He’s lived everywhere from Argentina to Acre and played his unique brand of world music for people all over the globe. Now Gabriel Meyer Halevy is coming to Atlanta for shows Thursday and Friday, Oct. 27 and 28.
We caught up with him ahead of his trip to Atlanta.
AJT: You’re on a bit of a U.S. tour. How did Atlanta get added as one of your stops?
Halevy: Actually, it was through (Temple Sinai Bunzl Family Cantorial Chair) Beth Schafer. I heard from a good friend of mine that she liked my music, and then I contacted her through Facebook. She said they would love to have me here, so I booked my flights. I have to thank her from the bottom of my heart for bringing me there.
AJT: You’re performing three times here and once for students at the Weber School. Will you be doing anything different for them vs. your other two performances?
Halevy: Addressing high school students is a different vibe, so I’ll probably tell more stories and have a Q&A session. It will be more interactive than just a performance.
AJT: Do you have any specific message you try to get across when you perform?
Halevy: Yes, the message is connecting through song and story the values of the Jewish people which I got from my late father, Rabbi Marshall Meyer. Those are “Justice, justice shall you pursue” and “Love your neighbor as yourself.” The combination of those is kind of what we’re all about as Jews and as human beings.
AJT: What motivates you in your activism work?
Halevy: Again, it’s based on those values I got from my family. My father was a rabbi. He was very close to Rabbi Abraham Joshua Heschel, who was close to Martin Luther King Jr., so those are the values that I got from birth. I also grew up in Argentina, which was a dictatorship throughout my childhood, and I was involved with human rights together with my father. I was born at a Jewish summer camp in Argentina, so those values are very important to me.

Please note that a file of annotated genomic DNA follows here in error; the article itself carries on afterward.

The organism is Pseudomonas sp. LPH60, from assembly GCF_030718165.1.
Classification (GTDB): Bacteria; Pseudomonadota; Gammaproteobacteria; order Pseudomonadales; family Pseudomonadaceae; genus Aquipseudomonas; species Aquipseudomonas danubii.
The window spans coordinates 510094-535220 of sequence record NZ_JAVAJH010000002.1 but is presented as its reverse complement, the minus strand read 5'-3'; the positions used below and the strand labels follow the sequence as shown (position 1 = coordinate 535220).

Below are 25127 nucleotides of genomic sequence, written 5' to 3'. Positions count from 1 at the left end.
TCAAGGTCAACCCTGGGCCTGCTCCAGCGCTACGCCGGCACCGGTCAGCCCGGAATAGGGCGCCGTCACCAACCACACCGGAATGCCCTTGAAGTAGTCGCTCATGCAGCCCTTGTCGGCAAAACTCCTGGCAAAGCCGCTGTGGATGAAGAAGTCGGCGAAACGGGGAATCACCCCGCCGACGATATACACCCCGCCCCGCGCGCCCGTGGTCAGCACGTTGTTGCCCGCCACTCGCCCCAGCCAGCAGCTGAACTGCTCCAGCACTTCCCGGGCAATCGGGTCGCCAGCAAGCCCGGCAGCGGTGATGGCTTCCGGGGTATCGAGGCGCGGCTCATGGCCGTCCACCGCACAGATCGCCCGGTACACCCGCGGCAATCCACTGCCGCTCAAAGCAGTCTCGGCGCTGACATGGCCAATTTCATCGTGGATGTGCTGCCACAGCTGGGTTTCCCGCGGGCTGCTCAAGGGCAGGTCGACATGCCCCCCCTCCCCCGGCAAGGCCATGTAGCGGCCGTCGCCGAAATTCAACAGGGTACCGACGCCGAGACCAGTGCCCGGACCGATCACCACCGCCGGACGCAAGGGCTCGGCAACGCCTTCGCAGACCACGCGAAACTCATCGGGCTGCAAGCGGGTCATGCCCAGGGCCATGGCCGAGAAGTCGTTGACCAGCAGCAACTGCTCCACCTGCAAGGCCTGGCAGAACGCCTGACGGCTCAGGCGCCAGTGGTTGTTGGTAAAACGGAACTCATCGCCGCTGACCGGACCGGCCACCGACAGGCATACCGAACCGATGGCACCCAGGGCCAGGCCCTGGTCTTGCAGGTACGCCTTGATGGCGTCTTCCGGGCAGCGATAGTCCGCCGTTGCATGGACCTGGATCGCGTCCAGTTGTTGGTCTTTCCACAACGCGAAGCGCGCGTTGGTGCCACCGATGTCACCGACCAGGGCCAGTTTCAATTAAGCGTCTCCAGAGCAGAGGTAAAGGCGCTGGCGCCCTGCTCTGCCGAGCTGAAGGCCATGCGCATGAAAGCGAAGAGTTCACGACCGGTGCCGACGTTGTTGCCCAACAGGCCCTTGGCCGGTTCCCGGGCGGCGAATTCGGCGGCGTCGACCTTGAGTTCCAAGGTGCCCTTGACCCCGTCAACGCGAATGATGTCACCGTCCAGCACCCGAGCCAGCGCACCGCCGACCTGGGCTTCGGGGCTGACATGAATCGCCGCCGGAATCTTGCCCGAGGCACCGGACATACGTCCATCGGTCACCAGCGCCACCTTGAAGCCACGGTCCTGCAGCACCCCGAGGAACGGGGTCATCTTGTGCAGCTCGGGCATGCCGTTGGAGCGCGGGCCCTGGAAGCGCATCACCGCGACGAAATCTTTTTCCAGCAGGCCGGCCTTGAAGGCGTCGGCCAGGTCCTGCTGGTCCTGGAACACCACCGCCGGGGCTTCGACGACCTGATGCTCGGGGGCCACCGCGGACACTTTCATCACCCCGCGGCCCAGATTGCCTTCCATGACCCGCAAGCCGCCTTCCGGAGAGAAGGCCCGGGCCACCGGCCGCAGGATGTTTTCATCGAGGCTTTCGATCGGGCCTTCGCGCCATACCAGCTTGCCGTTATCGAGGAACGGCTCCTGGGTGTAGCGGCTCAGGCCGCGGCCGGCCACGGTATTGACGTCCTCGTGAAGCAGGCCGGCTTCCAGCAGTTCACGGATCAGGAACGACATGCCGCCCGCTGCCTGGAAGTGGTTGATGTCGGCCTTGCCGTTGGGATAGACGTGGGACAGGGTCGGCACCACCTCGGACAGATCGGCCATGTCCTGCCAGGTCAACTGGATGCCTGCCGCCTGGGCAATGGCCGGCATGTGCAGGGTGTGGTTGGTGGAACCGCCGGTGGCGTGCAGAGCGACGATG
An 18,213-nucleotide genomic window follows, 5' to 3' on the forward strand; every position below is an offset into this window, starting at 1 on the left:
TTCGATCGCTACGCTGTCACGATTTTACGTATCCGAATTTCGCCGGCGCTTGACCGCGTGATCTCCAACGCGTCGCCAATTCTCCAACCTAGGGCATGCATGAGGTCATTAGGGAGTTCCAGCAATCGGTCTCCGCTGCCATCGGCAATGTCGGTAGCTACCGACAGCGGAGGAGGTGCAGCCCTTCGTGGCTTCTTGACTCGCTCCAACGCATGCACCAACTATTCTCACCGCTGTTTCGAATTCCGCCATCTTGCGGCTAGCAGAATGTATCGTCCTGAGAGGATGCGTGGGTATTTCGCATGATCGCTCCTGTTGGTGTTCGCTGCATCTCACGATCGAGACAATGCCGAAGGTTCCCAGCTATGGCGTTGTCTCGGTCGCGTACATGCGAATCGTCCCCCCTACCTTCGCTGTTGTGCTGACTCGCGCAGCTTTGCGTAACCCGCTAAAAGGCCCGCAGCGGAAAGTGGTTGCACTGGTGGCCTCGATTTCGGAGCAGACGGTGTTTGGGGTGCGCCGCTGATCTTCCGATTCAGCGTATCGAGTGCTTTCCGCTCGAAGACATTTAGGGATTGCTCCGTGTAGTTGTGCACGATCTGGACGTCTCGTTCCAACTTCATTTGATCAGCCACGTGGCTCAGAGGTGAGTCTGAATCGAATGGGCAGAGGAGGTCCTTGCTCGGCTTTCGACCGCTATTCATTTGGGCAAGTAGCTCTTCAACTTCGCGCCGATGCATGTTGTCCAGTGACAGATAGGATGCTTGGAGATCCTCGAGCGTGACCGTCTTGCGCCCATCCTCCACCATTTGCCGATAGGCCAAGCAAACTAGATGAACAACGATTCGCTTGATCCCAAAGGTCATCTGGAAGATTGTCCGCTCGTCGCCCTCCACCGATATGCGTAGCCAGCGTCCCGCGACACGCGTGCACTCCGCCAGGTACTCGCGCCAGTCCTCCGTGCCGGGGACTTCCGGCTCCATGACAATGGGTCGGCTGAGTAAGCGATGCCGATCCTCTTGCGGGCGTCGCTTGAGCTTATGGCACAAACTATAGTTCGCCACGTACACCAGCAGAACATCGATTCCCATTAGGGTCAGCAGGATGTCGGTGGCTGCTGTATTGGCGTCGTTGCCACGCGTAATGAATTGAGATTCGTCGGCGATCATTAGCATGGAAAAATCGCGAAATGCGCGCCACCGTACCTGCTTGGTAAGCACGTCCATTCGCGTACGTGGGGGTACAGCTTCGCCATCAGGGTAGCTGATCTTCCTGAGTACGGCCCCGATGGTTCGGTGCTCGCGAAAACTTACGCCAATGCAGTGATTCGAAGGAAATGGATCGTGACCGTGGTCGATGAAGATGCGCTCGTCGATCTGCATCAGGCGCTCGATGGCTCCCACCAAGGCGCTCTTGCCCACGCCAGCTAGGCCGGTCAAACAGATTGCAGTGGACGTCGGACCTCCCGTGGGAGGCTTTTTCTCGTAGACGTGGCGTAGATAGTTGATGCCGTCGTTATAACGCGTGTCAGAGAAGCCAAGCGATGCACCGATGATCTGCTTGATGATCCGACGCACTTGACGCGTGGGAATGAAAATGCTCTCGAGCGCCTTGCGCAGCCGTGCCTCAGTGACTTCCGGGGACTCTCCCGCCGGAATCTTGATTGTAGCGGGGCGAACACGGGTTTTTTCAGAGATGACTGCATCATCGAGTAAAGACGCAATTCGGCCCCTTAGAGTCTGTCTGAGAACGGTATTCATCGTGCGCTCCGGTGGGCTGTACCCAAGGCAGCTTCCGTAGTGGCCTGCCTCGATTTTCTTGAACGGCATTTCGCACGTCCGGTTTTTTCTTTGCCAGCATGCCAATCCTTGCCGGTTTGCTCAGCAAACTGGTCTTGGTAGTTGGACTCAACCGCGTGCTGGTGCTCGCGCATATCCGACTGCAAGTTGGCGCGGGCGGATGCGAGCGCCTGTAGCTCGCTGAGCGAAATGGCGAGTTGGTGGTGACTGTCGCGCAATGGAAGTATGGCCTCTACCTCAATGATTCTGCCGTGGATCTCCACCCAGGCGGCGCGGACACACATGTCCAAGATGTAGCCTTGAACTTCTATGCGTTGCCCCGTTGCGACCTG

AJT: What was the inspiration behind your latest album, “The Human Project”?
Halevy: My most recent CD, “The Human Project,” which is what I’m going to be featuring mostly at the Intown Coffeehouse and Temple Sinai, has to do with all my work that has been done beyond enemy lines. For example, I wrote a song with a Pakistani musician that I met in Egypt. Israel and Pakistan don’t have diplomatic relations, so we were sending music files back and forth between Tel Aviv and Pakistan. That’s how the song came about. Much of the CD is done across enemy lines, proving that there is no enemy when it comes to music. Music is medicine and can be a cross-cultural bridge.
AJT: How can people get their hands on “The Human Project”?
AJT: Where else are you headed on this U.S. tour, and do you have any more openings if people want to book you for a show?
Halevy: I’m still open for house concerts and private shows. Message me on Facebook (facebook.com/gabrielmeyerhalevy) if you’re interested. I will be mostly based in New York when I get back from Atlanta, and I’ll be here until Nov. 12. I’ll be performing at the Heschel School in New York City on Oct. 21, and I’m about to head out to Connecticut in a few days for a Sukkot festival at the Isabella Freedman Jewish Retreat Center.
2 Chances to See Gaby Meyer
If you’re not a Weber School student, you have two opportunities to see Gabriel Meyer Halevy perform with Iranian santoor player Alan Kushan.
Where: Intown Coffeehouse, 1219 Houston Mill Road, Toco Hills
When: 7 p.m. Thursday, Oct. 27
Tickets: $10 at freshtix.com/events/gabriel-meyer-halevy-presents-the-human-project or $15 at the door
Where: Temple Sinai, 5645 Dupree Drive, Sandy Springs
When: Erev Shabbat service, 6:30 p.m. Friday, Oct. 28